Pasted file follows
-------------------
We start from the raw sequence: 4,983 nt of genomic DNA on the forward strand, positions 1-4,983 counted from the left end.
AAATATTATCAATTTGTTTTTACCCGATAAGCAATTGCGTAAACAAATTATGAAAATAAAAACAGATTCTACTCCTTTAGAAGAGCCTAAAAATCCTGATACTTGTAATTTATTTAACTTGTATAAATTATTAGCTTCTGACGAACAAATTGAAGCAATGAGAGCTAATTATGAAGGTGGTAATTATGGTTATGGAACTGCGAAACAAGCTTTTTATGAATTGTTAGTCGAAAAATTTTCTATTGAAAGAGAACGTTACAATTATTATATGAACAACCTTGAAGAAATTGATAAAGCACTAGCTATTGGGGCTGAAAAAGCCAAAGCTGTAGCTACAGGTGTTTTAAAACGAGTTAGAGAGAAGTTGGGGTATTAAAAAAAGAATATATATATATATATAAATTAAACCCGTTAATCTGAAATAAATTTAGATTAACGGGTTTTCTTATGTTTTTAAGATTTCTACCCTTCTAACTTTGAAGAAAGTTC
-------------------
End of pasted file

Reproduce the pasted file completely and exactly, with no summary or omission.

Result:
We start from the raw sequence: 4,983 nt of genomic DNA on the forward strand, positions 1-4,983 counted from the left end.
AAATATTATCAATTTGTTTTTACCCGATAAGCAATTGCGTAAACAAATTATGAAAATAAAAACAGATTCTACTCCTTTAGAAGAGCCTAAAAATCCTGATACTTGTAATTTATTTAACTTGTATAAATTATTAGCTTCTGACGAACAAATTGAAGCAATGAGAGCTAATTATGAAGGTGGTAATTATGGTTATGGAACTGCGAAACAAGCTTTTTATGAATTGTTAGTCGAAAAATTTTCTATTGAAAGAGAACGTTACAATTATTATATGAACAACCTTGAAGAAATTGATAAAGCACTAGCTATTGGGGCTGAAAAAGCCAAAGCTGTAGCTACAGGTGTTTTAAAACGAGTTAGAGAGAAGTTGGGGTATTAAAAAAAGAATATATATATATATATAAATTAAACCCGTTAATCTGAAATAAATTTAGATTAACGGGTTTTCTTATGTTTTTAAGATTTCTACCCTTCTAACTTTGAAGAAAGTTC